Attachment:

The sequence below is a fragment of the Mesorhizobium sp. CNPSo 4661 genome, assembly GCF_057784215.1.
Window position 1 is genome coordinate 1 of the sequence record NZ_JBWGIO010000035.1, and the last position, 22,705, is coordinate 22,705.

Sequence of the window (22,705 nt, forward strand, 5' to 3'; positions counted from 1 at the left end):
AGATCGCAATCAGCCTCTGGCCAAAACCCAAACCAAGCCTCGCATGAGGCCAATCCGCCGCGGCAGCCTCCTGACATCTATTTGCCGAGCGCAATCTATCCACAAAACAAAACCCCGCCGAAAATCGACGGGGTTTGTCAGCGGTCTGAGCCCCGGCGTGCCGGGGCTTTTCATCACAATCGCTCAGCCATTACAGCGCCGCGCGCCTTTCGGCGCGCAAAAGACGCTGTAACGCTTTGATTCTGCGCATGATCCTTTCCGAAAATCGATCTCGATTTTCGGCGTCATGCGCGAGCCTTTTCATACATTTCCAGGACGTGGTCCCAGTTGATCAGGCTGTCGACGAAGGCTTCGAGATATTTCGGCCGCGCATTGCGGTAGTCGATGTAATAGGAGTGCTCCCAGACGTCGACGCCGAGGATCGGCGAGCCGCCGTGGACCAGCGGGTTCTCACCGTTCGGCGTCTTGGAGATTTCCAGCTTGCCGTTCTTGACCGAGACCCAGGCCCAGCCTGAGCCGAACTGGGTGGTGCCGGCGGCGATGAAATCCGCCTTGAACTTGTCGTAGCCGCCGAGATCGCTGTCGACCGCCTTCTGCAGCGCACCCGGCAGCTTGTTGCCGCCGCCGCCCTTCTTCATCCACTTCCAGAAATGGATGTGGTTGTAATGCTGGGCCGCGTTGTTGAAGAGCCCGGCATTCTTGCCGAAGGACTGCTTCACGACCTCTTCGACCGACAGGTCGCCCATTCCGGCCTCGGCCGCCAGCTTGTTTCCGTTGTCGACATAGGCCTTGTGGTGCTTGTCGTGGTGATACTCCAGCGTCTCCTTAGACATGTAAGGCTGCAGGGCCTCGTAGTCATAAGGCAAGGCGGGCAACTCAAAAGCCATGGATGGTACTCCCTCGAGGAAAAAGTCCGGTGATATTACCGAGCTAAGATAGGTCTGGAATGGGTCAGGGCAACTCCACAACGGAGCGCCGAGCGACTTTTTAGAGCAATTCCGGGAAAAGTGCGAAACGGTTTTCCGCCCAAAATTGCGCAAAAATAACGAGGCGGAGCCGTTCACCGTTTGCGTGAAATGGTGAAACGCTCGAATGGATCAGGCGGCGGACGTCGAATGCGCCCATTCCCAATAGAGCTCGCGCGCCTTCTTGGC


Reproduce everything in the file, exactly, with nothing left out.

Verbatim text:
The sequence below is a fragment of the Mesorhizobium sp. CNPSo 4661 genome, assembly GCF_057784215.1.
Window position 1 is genome coordinate 1 of the sequence record NZ_JBWGIO010000035.1, and the last position, 22,705, is coordinate 22,705.

Sequence of the window (22,705 nt, forward strand, 5' to 3'; positions counted from 1 at the left end):
AGATCGCAATCAGCCTCTGGCCAAAACCCAAACCAAGCCTCGCATGAGGCCAATCCGCCGCGGCAGCCTCCTGACATCTATTTGCCGAGCGCAATCTATCCACAAAACAAAACCCCGCCGAAAATCGACGGGGTTTGTCAGCGGTCTGAGCCCCGGCGTGCCGGGGCTTTTCATCACAATCGCTCAGCCATTACAGCGCCGCGCGCCTTTCGGCGCGCAAAAGACGCTGTAACGCTTTGATTCTGCGCATGATCCTTTCCGAAAATCGATCTCGATTTTCGGCGTCATGCGCGAGCCTTTTCATACATTTCCAGGACGTGGTCCCAGTTGATCAGGCTGTCGACGAAGGCTTCGAGATATTTCGGCCGCGCATTGCGGTAGTCGATGTAATAGGAGTGCTCCCAGACGTCGACGCCGAGGATCGGCGAGCCGCCGTGGACCAGCGGGTTCTCACCGTTCGGCGTCTTGGAGATTTCCAGCTTGCCGTTCTTGACCGAGACCCAGGCCCAGCCTGAGCCGAACTGGGTGGTGCCGGCGGCGATGAAATCCGCCTTGAACTTGTCGTAGCCGCCGAGATCGCTGTCGACCGCCTTCTGCAGCGCACCCGGCAGCTTGTTGCCGCCGCCGCCCTTCTTCATCCACTTCCAGAAATGGATGTGGTTGTAATGCTGGGCCGCGTTGTTGAAGAGCCCGGCATTCTTGCCGAAGGACTGCTTCACGACCTCTTCGACCGACAGGTCGCCCATTCCGGCCTCGGCCGCCAGCTTGTTTCCGTTGTCGACATAGGCCTTGTGGTGCTTGTCGTGGTGATACTCCAGCGTCTCCTTAGACATGTAAGGCTGCAGGGCCTCGTAGTCATAAGGCAAGGCGGGCAACTCAAAAGCCATGGATGGTACTCCCTCGAGGAAAAAGTCCGGTGATATTACCGAGCTAAGATAGGTCTGGAATGGGTCAGGGCAACTCCACAACGGAGCGCCGAGCGACTTTTTAGAGCAATTCCGGGAAAAGTGCGAAACGGTTTTCCGCCCAAAATTGCGCAAAAATAACGAGGCGGAGCCGTTCACCGTTTGCGTGAAATGGTGAAACGCTCGAATGGATCAGGCGGCGGACGTCGAATGCGCCCATTCCCAATAGAGCTCGCGCGCCTTCTTGGC